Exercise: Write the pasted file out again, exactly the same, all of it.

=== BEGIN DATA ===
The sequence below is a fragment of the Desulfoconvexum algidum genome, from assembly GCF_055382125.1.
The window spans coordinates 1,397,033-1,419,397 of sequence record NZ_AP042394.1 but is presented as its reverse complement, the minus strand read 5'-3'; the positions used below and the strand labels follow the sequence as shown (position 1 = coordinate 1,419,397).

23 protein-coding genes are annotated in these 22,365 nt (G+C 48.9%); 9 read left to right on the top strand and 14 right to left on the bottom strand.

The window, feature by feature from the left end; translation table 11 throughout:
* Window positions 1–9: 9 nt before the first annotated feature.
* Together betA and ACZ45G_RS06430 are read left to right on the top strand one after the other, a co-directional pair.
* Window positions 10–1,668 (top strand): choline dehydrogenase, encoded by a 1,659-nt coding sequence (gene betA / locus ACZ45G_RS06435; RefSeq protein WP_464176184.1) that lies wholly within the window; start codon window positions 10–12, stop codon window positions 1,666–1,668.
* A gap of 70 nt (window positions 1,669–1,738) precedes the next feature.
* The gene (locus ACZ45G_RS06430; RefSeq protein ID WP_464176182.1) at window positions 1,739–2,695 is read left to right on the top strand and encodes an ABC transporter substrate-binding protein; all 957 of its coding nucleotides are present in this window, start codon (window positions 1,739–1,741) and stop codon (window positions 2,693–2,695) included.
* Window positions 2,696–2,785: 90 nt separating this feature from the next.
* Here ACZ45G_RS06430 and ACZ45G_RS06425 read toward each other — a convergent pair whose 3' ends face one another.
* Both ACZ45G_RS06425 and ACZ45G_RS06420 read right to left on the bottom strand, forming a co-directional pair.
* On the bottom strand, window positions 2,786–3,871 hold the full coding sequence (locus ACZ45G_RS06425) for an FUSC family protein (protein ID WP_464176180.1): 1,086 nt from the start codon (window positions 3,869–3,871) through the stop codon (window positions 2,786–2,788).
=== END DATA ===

The sequence below is a fragment of the Desulfoconvexum algidum genome, from assembly GCF_055382125.1.
The window spans coordinates 1,397,033-1,419,397 of sequence record NZ_AP042394.1 but is presented as its reverse complement, the minus strand read 5'-3'; the positions used below and the strand labels follow the sequence as shown (position 1 = coordinate 1,419,397).

23 protein-coding genes are annotated in these 22,365 nt (G+C 48.9%); 9 read left to right on the top strand and 14 right to left on the bottom strand.

The window, feature by feature from the left end; translation table 11 throughout:
* Window positions 1–9: 9 nt before the first annotated feature.
* Together betA and ACZ45G_RS06430 are read left to right on the top strand one after the other, a co-directional pair.
* Window positions 10–1,668 (top strand): choline dehydrogenase, encoded by a 1,659-nt coding sequence (gene betA / locus ACZ45G_RS06435; RefSeq protein WP_464176184.1) that lies wholly within the window; start codon window positions 10–12, stop codon window positions 1,666–1,668.
* A gap of 70 nt (window positions 1,669–1,738) precedes the next feature.
* The gene (locus ACZ45G_RS06430; RefSeq protein ID WP_464176182.1) at window positions 1,739–2,695 is read left to right on the top strand and encodes an ABC transporter substrate-binding protein; all 957 of its coding nucleotides are present in this window, start codon (window positions 1,739–1,741) and stop codon (window positions 2,693–2,695) included.
* Window positions 2,696–2,785: 90 nt separating this feature from the next.
* Here ACZ45G_RS06430 and ACZ45G_RS06425 read toward each other — a convergent pair whose 3' ends face one another.
* Both ACZ45G_RS06425 and ACZ45G_RS06420 read right to left on the bottom strand, forming a co-directional pair.
* On the bottom strand, window positions 2,786–3,871 hold the full coding sequence (locus ACZ45G_RS06425) for an FUSC family protein (protein ID WP_464176180.1): 1,086 nt from the start codon (window positions 3,869–3,871) through the stop codon (window positions 2,786–2,788).